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  • Bella Dean Joyner

Book Review: Ghostland and Afterlife, Book 1 and 2 of the Ghostland Trilogy by Duncan Ralston

Dear reader,

It has been a while! Last I posted, I was still on the other side of the world in South Korea. Now, we're back in America. Quite the change of pace. Quite the change of scenery.


Since we spoke in January, I welcomed a wee little guy into our family. Everyone, if you haven't already, please meet Phoenix!



Phoenix developed aspiration pneumonia at three weeks of age, and we were not sure he would make it. However, after weeks of antibiotics, bottle feeding, and lots of attention, he pulled through and received a diagnosis of pectoral excavatum. He will always have a weakened rib cage that frequently presses on his lungs and causes difficulty breathing. Eventually, he may need surgery. But for now, he's happy, healthy, and loving life and cat nip.


Somehow, it always seems as if unpacking takes substantially longer than the actual process of moving. Now that I'm finally able to wade through the boxes in my house, I've found the time to read again. First up on the block for you is Duncan Ralston's Ghostland Trilogy.


Can I first marvel at this cover? Oh the nostalgia! It reminds me of one of the first horror movies I ever watched, though I've long forgotten the name. The setting was a carnival, not quite an amusement park, but the atmosphere was the same. A group of teenagers stayed after hours on the fairgrounds and were butchered quite deliciously by monsters masquerading as carnies. If anyone ever figures out the name of that movie, let me know!


Ralston's Ghostland is on Kindle Unlimited and sells for $2.99 as ebook, $14.57 as paperback.



I will begin this with a disclaimer. At the time of my initial readings of both Ghostland and Afterlife, I noticed a few issues with missing words, head-hopping, inconsistent details, and double verbs. I did reach out to Ralston who assured me it was an editing error. He then released a public apology to his readers, a complete class act! It was great seeing an author so concerned with the quality of the manuscript he distributed to his readers!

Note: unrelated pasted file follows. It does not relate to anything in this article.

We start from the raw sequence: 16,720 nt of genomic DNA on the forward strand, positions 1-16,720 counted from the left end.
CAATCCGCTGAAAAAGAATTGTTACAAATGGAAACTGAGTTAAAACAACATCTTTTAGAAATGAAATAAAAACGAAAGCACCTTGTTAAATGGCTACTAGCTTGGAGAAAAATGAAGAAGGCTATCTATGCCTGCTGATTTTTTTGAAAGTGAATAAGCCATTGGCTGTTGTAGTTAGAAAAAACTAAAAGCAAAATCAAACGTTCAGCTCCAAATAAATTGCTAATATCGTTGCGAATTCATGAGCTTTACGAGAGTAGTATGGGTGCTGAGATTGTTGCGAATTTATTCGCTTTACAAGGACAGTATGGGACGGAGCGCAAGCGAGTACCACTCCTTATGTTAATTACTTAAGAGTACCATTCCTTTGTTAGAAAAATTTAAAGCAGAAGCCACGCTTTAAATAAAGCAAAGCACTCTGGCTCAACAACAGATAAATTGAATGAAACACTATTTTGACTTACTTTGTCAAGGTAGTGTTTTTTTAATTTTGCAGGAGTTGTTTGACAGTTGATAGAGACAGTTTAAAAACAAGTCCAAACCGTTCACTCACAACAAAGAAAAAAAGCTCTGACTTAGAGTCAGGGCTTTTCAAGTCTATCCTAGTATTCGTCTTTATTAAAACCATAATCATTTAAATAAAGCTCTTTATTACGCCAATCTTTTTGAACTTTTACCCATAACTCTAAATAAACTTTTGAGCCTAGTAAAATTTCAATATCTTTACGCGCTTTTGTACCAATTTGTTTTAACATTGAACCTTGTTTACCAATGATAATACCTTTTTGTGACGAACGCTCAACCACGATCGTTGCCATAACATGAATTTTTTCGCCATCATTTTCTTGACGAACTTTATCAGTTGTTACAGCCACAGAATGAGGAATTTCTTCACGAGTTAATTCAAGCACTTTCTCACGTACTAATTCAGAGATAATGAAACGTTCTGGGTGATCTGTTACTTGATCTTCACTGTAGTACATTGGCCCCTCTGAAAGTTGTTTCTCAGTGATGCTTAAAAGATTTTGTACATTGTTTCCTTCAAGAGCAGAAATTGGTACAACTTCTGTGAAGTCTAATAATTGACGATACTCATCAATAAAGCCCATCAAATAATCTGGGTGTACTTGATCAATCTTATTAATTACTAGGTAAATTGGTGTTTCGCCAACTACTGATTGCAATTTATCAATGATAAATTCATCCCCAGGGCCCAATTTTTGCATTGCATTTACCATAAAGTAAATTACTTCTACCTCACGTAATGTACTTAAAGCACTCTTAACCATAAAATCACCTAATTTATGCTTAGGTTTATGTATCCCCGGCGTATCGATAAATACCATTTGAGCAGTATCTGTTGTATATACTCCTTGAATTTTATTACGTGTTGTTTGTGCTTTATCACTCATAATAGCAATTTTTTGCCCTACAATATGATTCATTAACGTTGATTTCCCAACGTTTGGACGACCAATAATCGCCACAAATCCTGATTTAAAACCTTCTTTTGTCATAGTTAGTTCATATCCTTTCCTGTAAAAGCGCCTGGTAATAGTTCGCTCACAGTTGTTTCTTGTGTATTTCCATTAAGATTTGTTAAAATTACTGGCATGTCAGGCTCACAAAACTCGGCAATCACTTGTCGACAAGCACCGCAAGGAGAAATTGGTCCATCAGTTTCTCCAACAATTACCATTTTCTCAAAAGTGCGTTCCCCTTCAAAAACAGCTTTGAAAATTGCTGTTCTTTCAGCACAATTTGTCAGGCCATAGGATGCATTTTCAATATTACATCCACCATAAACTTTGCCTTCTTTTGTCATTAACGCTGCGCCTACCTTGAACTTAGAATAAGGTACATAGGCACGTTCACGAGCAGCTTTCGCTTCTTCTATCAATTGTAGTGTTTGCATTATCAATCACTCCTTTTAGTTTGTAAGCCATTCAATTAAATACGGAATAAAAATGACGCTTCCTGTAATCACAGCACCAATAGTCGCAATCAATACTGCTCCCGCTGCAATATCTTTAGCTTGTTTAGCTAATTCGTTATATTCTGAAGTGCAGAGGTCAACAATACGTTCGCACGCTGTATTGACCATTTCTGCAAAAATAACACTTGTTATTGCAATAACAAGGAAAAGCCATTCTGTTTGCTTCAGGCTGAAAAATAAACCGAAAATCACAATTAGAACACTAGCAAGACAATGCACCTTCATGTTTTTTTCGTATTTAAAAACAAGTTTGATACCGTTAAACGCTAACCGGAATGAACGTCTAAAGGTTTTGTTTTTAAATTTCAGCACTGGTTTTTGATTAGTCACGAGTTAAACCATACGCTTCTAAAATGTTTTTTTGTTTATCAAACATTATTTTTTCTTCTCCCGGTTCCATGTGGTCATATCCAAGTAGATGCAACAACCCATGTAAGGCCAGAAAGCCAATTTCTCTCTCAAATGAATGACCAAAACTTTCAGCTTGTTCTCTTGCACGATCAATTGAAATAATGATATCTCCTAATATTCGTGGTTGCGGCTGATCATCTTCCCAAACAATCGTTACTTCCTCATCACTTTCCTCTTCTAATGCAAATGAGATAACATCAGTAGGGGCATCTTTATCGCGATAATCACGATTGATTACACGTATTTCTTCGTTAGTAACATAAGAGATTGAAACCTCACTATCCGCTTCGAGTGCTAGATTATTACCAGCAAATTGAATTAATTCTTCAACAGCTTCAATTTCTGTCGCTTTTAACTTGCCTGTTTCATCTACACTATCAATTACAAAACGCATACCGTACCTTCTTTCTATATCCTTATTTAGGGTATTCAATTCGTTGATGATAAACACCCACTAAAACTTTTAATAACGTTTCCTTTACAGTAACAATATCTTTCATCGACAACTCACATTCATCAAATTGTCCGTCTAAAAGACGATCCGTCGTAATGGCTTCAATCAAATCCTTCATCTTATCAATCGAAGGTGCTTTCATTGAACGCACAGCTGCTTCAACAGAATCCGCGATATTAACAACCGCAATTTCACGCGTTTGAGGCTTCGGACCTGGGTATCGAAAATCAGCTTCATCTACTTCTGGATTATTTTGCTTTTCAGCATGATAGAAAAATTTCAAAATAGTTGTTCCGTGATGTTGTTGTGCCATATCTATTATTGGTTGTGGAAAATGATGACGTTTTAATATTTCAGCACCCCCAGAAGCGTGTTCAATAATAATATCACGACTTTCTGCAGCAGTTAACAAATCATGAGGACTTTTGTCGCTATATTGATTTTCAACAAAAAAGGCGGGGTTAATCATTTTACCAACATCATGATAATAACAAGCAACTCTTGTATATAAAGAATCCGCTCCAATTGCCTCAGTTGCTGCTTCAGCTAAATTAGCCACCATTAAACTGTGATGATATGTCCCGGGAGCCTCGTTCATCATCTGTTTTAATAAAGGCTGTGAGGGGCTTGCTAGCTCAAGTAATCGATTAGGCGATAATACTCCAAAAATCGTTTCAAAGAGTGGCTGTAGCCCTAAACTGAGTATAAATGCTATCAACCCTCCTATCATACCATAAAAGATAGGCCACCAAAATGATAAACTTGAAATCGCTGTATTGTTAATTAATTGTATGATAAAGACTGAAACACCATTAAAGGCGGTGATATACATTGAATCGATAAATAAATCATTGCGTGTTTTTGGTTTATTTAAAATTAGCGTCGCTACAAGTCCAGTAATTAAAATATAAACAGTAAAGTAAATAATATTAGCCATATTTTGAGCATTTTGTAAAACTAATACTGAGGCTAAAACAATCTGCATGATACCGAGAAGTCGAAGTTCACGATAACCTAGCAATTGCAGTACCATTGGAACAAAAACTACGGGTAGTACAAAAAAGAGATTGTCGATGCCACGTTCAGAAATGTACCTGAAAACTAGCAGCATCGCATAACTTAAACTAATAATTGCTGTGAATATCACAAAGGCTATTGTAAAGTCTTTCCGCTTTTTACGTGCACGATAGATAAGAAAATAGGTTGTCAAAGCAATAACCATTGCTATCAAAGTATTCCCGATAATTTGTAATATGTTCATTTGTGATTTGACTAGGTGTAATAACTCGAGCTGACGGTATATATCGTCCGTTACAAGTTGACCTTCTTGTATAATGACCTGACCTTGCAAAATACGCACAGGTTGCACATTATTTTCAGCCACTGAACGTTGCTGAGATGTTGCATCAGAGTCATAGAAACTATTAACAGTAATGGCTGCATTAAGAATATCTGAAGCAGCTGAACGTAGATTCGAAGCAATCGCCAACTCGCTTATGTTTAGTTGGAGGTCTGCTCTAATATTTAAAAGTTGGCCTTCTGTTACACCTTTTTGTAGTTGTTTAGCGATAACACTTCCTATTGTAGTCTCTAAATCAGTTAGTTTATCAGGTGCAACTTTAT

Because I have already addressed the editing issues I found within the novels, I won't be mentioning them anymore throughout the rest of the review. However, I dare say that Ralston's tales far outshine any sort of grammatical or style issue found within.


Of the two, Ghostland was my favorite. This is purely a personal preference based on my inner child's raging desire for an amusement park like this to really be a thing. A theme park where customers can see verifiably haunted exhibits in their real habitats? Explore a decrepit asylum where the deceased residents still scream? Walk through a decaying prison where the ethereal inmates still occupy their cells? I'm game! Packing my bags right now! When are we leaving? I don't care that it all obviously goes horribly wrong. I want this to exist!


The level of backstory that Ralston develops for Ghostland is unparalleled - maps, websites, individual ghost backstories. He builds a rich background for a demented writer immersed in his own wickedness. Ralston could very easily take any one of the mentioned exhibits in Ghostland and create separate novels based on each entity's sordid, gore-filled history, ultimately creating his own horror franchise.